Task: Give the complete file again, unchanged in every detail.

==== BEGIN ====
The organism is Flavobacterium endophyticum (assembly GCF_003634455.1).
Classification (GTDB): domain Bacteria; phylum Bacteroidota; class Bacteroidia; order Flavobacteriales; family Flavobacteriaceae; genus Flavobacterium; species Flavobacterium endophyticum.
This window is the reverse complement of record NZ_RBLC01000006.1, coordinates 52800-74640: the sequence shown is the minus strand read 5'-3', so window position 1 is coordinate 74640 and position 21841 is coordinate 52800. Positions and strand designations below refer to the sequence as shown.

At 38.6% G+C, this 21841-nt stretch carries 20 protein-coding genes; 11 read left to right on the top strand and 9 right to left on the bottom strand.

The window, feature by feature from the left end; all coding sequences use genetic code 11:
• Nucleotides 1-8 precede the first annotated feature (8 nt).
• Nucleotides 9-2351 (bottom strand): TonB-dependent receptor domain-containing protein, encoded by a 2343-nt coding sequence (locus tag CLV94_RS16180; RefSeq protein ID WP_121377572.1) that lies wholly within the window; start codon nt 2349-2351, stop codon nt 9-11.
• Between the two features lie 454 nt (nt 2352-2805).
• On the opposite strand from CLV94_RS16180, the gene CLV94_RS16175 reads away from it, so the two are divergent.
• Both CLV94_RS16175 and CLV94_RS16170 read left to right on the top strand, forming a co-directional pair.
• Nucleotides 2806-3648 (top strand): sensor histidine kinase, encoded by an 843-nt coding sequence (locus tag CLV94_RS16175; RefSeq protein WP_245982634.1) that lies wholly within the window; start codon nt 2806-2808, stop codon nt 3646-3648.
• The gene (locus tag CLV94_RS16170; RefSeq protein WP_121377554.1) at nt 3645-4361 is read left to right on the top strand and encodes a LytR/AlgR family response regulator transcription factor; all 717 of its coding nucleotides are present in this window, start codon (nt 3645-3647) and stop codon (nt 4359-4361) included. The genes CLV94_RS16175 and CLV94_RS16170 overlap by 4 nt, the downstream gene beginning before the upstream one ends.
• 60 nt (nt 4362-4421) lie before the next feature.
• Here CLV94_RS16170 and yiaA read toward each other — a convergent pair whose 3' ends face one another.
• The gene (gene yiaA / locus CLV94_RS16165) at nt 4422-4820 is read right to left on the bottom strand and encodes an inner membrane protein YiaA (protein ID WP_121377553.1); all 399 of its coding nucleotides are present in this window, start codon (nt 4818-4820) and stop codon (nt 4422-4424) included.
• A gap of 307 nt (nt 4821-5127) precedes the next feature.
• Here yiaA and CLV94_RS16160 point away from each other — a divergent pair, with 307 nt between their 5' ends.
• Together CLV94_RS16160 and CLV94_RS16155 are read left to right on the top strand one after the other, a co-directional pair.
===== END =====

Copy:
The organism is Flavobacterium endophyticum (assembly GCF_003634455.1).
Classification (GTDB): domain Bacteria; phylum Bacteroidota; class Bacteroidia; order Flavobacteriales; family Flavobacteriaceae; genus Flavobacterium; species Flavobacterium endophyticum.
This window is the reverse complement of record NZ_RBLC01000006.1, coordinates 52800-74640: the sequence shown is the minus strand read 5'-3', so window position 1 is coordinate 74640 and position 21841 is coordinate 52800. Positions and strand designations below refer to the sequence as shown.

At 38.6% G+C, this 21841-nt stretch carries 20 protein-coding genes; 11 read left to right on the top strand and 9 right to left on the bottom strand.

The window, feature by feature from the left end; all coding sequences use genetic code 11:
• Nucleotides 1-8 precede the first annotated feature (8 nt).
• Nucleotides 9-2351 (bottom strand): TonB-dependent receptor domain-containing protein, encoded by a 2343-nt coding sequence (locus tag CLV94_RS16180; RefSeq protein ID WP_121377572.1) that lies wholly within the window; start codon nt 2349-2351, stop codon nt 9-11.
• Between the two features lie 454 nt (nt 2352-2805).
• On the opposite strand from CLV94_RS16180, the gene CLV94_RS16175 reads away from it, so the two are divergent.
• Both CLV94_RS16175 and CLV94_RS16170 read left to right on the top strand, forming a co-directional pair.
• Nucleotides 2806-3648 (top strand): sensor histidine kinase, encoded by an 843-nt coding sequence (locus tag CLV94_RS16175; RefSeq protein WP_245982634.1) that lies wholly within the window; start codon nt 2806-2808, stop codon nt 3646-3648.
• The gene (locus tag CLV94_RS16170; RefSeq protein WP_121377554.1) at nt 3645-4361 is read left to right on the top strand and encodes a LytR/AlgR family response regulator transcription factor; all 717 of its coding nucleotides are present in this window, start codon (nt 3645-3647) and stop codon (nt 4359-4361) included. The genes CLV94_RS16175 and CLV94_RS16170 overlap by 4 nt, the downstream gene beginning before the upstream one ends.
• 60 nt (nt 4362-4421) lie before the next feature.
• Here CLV94_RS16170 and yiaA read toward each other — a convergent pair whose 3' ends face one another.
• The gene (gene yiaA / locus CLV94_RS16165) at nt 4422-4820 is read right to left on the bottom strand and encodes an inner membrane protein YiaA (protein ID WP_121377553.1); all 399 of its coding nucleotides are present in this window, start codon (nt 4818-4820) and stop codon (nt 4422-4424) included.
• A gap of 307 nt (nt 4821-5127) precedes the next feature.
• Here yiaA and CLV94_RS16160 point away from each other — a divergent pair, with 307 nt between their 5' ends.
• Together CLV94_RS16160 and CLV94_RS16155 are read left to right on the top strand one after the other, a co-directional pair.